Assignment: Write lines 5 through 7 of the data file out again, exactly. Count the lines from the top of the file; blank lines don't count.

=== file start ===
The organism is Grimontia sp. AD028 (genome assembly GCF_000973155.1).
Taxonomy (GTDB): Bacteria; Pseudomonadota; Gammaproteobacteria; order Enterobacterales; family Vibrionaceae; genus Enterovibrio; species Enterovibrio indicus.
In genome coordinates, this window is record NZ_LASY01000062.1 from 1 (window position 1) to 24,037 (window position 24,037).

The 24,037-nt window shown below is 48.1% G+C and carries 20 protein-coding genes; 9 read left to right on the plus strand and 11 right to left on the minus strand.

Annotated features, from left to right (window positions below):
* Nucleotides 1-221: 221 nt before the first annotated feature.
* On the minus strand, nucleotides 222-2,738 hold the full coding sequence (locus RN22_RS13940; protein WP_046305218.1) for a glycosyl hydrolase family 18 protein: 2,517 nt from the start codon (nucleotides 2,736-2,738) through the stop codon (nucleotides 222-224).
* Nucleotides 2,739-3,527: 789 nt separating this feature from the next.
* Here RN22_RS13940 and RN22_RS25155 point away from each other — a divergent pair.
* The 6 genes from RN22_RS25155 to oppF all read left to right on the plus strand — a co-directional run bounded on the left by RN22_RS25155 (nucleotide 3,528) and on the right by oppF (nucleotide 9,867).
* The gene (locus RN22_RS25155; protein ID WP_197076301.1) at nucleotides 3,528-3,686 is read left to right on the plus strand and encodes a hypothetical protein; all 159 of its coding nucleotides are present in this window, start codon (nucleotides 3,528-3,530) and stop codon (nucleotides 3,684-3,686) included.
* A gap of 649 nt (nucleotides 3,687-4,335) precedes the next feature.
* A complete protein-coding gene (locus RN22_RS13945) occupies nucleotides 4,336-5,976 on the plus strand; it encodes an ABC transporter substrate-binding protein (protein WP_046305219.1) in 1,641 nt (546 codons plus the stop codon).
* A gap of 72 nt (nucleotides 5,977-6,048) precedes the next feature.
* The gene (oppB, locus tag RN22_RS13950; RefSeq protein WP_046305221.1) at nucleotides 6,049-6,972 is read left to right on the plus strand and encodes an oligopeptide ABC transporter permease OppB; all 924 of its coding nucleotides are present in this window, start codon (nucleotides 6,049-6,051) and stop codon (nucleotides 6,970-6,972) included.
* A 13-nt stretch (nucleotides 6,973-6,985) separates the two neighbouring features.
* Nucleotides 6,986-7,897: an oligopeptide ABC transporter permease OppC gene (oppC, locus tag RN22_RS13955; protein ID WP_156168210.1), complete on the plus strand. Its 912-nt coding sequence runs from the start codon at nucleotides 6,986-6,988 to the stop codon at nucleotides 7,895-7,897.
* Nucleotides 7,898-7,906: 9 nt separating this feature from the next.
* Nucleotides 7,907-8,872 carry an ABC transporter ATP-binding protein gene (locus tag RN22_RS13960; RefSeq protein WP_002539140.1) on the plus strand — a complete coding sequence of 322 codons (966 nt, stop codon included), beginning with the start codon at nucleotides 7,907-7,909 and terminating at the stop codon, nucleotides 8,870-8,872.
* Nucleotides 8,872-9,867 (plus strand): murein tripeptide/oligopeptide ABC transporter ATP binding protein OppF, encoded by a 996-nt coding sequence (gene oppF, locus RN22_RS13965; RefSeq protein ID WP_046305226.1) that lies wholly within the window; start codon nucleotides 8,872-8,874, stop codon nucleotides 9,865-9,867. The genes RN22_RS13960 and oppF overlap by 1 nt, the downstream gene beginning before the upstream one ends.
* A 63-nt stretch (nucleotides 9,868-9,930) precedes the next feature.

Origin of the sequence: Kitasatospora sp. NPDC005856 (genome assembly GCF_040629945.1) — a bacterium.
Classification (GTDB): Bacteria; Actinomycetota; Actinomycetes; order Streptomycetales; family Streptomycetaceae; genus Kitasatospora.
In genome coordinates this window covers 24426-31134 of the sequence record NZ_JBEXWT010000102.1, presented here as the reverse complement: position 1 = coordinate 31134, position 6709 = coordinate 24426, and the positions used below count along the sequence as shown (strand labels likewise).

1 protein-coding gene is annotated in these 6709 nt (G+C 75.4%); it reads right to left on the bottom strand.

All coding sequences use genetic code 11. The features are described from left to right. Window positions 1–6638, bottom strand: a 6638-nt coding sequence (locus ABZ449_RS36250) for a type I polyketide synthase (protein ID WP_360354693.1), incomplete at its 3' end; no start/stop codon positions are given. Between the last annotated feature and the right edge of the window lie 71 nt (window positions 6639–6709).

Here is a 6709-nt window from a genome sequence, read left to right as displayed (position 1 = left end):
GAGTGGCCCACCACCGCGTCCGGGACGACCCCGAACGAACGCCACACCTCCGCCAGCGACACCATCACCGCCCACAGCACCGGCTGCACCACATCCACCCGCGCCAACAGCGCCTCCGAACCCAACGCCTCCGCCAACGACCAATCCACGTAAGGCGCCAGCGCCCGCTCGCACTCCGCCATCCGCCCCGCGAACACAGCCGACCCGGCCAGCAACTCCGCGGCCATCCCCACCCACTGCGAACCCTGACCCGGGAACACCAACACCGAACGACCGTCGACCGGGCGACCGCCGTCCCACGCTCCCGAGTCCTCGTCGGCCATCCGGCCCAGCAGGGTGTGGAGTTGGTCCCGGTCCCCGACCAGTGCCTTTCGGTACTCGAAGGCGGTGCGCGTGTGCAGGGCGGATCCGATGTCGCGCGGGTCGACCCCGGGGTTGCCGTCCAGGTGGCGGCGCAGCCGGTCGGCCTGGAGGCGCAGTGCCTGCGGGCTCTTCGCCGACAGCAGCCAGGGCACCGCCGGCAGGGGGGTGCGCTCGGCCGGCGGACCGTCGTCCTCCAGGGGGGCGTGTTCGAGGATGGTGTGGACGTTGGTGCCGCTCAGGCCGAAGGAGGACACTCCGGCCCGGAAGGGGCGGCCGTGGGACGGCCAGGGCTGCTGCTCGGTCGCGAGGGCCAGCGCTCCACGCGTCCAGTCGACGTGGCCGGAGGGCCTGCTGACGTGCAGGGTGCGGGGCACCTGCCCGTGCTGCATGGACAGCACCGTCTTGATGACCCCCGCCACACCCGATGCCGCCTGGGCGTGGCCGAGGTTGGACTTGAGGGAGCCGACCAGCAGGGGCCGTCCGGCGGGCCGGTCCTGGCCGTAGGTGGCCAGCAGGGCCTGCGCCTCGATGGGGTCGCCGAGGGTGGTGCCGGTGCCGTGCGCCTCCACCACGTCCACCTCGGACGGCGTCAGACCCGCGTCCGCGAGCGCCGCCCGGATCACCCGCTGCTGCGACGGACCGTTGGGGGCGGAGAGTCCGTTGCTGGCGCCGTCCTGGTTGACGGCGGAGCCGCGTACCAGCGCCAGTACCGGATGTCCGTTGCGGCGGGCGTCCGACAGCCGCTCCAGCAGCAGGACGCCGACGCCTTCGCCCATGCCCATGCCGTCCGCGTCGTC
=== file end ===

Annotated features, from left to right (window positions below):
* Nucleotides 1-221: 221 nt before the first annotated feature.
* On the minus strand, nucleotides 222-2,738 hold the full coding sequence (locus RN22_RS13940; protein WP_046305218.1) for a glycosyl hydrolase family 18 protein: 2,517 nt from the start codon (nucleotides 2,736-2,738) through the stop codon (nucleotides 222-224).